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Money July 2016

Legal Ease

How to Anticipate Trust Traps for His Kids, Her Kids and Second Marriage Issues

By Jonathan J. David

This is a common concern among people in second marriages who have children from prior marriages. Most people want to make sure that their own children receive a portion of their estate and that the surviving spouse honors the agreed-upon plan of disposition that both spouses put together while they were alive.

Dear Jonathan: I have three life insurance policies which have combined death benefits of $500,000. My wife was the named beneficiary on those policies but she passed away last year. Who will receive the death benefits of those policies at my death since my wife is no longer alive to receive them?

Jonathan Says: If you have named a contingent beneficiary on any of the policies, the contingent beneficiary named will receive that policy’s death benefits. If you have not named a contingent beneficiary on any policy, then the death benefits of any such policy will be paid to your estate and will be subject to probate. I recommend that you check to see whether you have named a contingent beneficiary on any of those policies. If you have, you will want to determine whether the contingent beneficiary you have named is still the person or persons you want to receive those death benefits. If you have not named a contingent beneficiary on any of those policies, then for each such policy you should prepare a change of beneficiary designation form naming a new primary beneficiary(ies), as well as a contingent beneficiary(ies) to receive those death benefits upon your death.

 

Dear Jonathan: My husband and I are in our second marriage and we both have children from our first marriages. We are finally getting around to preparing our estate plan and are stuck on what type of trust to prepare. We have been advised that having a joint trust makes the most sense because it is less costly to prepare one trust then to prepare separate trusts for each of us, and it is easier to administer. We are mostly on board with that concept, but the one sticking point is knowing that the joint trust remains revocable so long as one of us is still alive, which means the surviving spouse could change the terms of the trust and deviate from the disposition plan set forth in the trust. If that happens, then the deceased spouse’s children could end up being cut out or get less than what we agreed to at the time we prepared the trust. Are we over-thinking this? If not, do you have any recommendations?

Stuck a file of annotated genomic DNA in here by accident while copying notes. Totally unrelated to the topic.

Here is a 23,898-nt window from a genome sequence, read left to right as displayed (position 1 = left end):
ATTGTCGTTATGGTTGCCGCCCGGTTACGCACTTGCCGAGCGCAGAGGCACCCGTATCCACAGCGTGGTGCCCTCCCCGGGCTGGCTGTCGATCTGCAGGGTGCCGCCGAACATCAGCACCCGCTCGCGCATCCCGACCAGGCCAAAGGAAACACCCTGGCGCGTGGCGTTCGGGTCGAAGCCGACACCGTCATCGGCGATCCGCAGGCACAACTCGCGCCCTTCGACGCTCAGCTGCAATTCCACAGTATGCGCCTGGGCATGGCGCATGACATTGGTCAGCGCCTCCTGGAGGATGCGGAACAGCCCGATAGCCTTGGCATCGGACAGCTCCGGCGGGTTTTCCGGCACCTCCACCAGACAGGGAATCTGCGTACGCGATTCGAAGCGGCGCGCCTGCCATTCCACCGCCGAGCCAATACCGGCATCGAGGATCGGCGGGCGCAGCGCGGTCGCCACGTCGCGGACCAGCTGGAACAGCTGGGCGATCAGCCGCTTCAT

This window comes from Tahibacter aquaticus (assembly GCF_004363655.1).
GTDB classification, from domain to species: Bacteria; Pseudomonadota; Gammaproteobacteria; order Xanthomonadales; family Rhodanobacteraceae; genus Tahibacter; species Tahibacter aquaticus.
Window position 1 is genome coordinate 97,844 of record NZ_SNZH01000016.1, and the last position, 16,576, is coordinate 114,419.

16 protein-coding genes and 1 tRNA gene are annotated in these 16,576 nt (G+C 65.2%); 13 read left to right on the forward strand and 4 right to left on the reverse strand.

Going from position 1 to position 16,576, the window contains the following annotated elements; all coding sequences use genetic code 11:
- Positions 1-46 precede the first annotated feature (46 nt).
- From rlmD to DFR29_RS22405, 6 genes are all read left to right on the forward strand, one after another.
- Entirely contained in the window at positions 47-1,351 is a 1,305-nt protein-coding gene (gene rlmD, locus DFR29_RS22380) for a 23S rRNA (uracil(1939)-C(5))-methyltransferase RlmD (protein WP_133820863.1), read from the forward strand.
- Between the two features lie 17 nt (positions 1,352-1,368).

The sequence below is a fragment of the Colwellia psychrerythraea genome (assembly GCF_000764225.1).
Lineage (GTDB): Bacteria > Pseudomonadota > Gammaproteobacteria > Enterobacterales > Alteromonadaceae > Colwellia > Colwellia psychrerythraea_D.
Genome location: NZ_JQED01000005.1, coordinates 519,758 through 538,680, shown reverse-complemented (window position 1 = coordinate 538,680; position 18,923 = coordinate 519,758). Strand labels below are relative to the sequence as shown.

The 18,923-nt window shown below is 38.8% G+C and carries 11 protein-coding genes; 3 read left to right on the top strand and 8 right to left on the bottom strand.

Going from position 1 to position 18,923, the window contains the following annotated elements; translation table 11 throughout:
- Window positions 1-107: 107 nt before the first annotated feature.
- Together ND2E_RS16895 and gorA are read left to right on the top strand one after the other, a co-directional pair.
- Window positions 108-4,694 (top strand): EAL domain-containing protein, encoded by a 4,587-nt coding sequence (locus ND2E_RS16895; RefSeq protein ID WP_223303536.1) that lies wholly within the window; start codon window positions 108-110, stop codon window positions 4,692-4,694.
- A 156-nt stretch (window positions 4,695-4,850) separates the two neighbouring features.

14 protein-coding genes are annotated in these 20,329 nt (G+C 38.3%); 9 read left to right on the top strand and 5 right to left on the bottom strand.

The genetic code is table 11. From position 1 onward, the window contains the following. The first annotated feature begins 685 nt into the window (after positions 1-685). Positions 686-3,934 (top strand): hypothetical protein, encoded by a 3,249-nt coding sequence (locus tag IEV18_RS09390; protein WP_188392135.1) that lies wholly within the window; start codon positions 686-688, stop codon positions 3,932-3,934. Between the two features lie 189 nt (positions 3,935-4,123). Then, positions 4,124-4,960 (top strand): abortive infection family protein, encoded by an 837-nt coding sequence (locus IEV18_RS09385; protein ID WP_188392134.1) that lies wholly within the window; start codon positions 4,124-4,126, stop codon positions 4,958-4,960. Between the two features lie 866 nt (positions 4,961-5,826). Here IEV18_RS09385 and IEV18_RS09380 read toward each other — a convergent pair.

Jonathan Says: No, you are not over-thinking this and in fact this is a common concern among people in second marriages who have children from prior marriages. Most people want to make sure that their own children receive a portion of their estate and that the surviving spouse honors the agreed-upon plan of disposition that both spouses put together while they were alive.

It is true that preparing a joint trust is less costly than preparing two separate trusts and easier to administer, and unless there are estate tax planning issues that have to be taken into consideration, joint trusts are routinely implemented by married couples, especially in first marriage situations. The problem, however, as you stated, is that unless you make the joint trust irrevocable at the first death (which I do not recommend), the surviving spouse has the ability to amend the terms of that trust at a later date, and the children of the first spouse to die could end up getting nothing or a reduced share. The following are a few ways this issue may be addressed:

  • Rather than prepare a joint trust, each of you could prepare separate trusts naming the surviving spouse and the decedent spouse’s children as the beneficiaries. At each spouse’s death, that individual’s separate trust becomes irrevocable and cannot be changed by the surviving spouse, and the assets held by the trust will be distributed to the surviving spouse and the decedent spouse’s children pursuant to the terms set forth in that trust. To make this work, however, each of you will need to allocate a certain portion of your assets to your respective trusts.
  • Prepare a joint trust, as well as separate trusts for your respective children. The joint trust would hold certain of your assets while your separate trusts would hold those assets that you want to make sure go to your respective children.
  • Prepare a joint trust only but name your respective children as beneficiaries of certain of your assets, i.e., life insurance policies, certificates of deposit, brokerage accounts, etc.

I recommend that you meet with an estate planning attorney in your area who can further discuss with you how to make sure that each of your children receive a certain portion of your respective estates regardless of whether the surviving spouse changes the agreed upon plan of disposition after the first spouse’s death. Good luck.

 

Jonathan J. David is a shareholder in the law firm of Foster, Swift, Collins & Smith, PC, 1700 East Beltline, N.E., Grand Rapids, Michigan 49525.

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